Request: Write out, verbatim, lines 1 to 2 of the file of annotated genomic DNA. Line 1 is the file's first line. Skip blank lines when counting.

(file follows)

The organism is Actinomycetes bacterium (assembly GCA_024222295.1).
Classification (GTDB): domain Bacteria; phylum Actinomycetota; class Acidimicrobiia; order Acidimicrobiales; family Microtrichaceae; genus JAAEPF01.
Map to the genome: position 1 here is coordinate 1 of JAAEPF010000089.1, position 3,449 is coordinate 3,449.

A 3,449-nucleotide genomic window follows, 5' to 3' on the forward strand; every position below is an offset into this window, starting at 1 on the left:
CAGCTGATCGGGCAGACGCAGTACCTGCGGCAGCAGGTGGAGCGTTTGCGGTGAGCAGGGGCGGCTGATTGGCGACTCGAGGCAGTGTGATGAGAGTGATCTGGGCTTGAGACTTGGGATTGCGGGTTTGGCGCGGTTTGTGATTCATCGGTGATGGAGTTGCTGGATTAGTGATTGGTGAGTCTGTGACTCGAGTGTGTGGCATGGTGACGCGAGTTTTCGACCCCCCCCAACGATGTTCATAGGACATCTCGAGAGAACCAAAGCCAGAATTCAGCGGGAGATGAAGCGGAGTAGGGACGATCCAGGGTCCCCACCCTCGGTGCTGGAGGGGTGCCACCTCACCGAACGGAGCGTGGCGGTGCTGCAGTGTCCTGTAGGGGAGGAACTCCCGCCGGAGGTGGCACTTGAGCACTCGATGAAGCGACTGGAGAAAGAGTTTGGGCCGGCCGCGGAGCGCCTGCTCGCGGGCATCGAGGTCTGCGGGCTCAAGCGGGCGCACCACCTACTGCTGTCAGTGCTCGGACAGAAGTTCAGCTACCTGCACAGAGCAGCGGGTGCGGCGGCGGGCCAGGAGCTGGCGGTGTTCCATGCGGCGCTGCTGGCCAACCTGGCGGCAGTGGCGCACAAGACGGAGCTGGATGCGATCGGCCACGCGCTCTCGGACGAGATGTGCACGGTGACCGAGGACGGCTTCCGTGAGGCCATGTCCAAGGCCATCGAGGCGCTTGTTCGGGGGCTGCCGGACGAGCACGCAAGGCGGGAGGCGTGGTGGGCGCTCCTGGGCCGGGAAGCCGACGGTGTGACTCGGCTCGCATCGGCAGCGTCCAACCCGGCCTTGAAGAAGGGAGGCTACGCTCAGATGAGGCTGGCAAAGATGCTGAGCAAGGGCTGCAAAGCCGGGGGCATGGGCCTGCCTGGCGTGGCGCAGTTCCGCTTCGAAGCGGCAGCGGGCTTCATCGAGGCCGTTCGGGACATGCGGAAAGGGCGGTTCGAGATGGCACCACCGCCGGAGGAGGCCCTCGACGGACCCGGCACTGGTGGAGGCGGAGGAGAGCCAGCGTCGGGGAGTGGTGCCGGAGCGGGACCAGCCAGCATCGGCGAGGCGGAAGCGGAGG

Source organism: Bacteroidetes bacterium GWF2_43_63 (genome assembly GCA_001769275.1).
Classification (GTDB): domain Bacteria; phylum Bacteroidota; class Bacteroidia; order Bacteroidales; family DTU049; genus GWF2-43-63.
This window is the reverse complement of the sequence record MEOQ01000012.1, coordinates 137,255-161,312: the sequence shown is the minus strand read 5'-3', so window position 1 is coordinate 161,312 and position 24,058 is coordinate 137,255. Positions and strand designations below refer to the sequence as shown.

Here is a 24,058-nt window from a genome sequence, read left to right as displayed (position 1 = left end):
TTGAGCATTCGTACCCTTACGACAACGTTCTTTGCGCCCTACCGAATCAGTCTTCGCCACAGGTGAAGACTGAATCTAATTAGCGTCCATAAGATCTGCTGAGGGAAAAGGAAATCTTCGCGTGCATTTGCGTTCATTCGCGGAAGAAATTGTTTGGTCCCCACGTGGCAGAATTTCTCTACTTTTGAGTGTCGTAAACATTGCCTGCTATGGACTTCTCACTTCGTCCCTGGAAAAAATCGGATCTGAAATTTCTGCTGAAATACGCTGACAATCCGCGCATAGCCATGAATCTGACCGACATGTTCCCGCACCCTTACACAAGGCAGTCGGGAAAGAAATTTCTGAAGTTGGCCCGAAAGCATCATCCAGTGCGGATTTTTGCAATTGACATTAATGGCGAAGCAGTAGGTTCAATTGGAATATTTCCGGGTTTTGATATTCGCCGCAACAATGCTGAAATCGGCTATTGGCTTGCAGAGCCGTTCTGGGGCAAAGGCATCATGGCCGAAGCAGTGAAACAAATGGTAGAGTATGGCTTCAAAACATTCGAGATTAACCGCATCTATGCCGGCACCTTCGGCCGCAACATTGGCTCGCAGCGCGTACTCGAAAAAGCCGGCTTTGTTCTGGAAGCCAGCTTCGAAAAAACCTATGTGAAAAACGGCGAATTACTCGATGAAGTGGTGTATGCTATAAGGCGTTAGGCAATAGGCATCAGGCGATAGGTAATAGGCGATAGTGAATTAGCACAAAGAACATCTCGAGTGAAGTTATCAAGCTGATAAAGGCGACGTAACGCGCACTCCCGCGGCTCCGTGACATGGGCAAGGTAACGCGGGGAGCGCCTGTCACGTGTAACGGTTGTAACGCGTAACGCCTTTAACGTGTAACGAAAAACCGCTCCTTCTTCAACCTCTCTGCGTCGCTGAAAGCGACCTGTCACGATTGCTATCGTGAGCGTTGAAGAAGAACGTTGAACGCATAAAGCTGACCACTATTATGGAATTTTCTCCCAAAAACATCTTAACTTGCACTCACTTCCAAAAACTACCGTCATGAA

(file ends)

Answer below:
The organism is Actinomycetes bacterium (assembly GCA_024222295.1).
Classification (GTDB): domain Bacteria; phylum Actinomycetota; class Acidimicrobiia; order Acidimicrobiales; family Microtrichaceae; genus JAAEPF01.